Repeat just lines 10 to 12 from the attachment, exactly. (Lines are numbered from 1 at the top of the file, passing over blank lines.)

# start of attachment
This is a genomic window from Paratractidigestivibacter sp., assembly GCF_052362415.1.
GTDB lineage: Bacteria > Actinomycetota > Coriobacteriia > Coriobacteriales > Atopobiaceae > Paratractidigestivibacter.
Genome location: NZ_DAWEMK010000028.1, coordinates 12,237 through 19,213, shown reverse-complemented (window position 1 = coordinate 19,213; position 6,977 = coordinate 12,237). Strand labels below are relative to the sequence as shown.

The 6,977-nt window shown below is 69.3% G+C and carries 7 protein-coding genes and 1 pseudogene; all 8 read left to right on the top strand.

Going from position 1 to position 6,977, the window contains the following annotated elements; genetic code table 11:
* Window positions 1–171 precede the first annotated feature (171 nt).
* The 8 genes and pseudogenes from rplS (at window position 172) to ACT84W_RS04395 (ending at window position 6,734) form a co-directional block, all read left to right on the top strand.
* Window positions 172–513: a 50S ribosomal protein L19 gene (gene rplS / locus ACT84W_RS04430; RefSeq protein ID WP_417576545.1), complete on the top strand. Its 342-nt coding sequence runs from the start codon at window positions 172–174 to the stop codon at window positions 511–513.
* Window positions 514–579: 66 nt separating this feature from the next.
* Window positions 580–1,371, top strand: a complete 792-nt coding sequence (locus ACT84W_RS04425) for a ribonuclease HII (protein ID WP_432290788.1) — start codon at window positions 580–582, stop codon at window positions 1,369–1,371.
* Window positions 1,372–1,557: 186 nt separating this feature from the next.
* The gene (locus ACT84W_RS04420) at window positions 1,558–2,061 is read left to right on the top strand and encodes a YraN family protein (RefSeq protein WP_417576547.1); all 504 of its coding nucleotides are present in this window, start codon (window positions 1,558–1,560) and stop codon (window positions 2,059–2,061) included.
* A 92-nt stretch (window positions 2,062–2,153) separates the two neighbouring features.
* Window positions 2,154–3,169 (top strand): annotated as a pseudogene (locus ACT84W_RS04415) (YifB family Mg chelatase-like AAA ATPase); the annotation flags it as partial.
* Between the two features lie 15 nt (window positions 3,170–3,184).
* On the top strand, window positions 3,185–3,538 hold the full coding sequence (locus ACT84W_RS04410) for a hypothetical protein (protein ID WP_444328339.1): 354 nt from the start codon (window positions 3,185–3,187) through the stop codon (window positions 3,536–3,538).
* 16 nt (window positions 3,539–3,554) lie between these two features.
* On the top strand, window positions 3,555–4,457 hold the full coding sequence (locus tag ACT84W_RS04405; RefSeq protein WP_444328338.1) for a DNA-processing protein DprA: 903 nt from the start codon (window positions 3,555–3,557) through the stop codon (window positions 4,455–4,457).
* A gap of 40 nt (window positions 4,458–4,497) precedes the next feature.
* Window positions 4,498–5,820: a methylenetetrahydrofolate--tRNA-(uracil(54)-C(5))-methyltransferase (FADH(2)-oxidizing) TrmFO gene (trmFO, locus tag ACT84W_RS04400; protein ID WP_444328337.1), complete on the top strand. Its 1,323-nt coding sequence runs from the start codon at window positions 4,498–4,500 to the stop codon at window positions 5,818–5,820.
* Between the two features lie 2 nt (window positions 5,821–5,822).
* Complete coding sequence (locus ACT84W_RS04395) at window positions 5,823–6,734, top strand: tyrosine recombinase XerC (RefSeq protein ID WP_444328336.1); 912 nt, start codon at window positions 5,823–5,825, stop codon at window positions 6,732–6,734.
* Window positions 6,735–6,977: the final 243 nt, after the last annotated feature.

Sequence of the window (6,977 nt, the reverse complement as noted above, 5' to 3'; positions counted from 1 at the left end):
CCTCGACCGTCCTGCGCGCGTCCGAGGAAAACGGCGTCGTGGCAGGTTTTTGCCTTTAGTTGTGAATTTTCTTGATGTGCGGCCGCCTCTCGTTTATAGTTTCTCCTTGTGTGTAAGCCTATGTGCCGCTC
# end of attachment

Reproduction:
* Window positions 580–1,371, top strand: a complete 792-nt coding sequence (locus ACT84W_RS04425) for a ribonuclease HII (protein ID WP_432290788.1) — start codon at window positions 580–582, stop codon at window positions 1,369–1,371.
* Window positions 1,372–1,557: 186 nt separating this feature from the next.
* The gene (locus ACT84W_RS04420) at window positions 1,558–2,061 is read left to right on the top strand and encodes a YraN family protein (RefSeq protein WP_417576547.1); all 504 of its coding nucleotides are present in this window, start codon (window positions 1,558–1,560) and stop codon (window positions 2,059–2,061) included.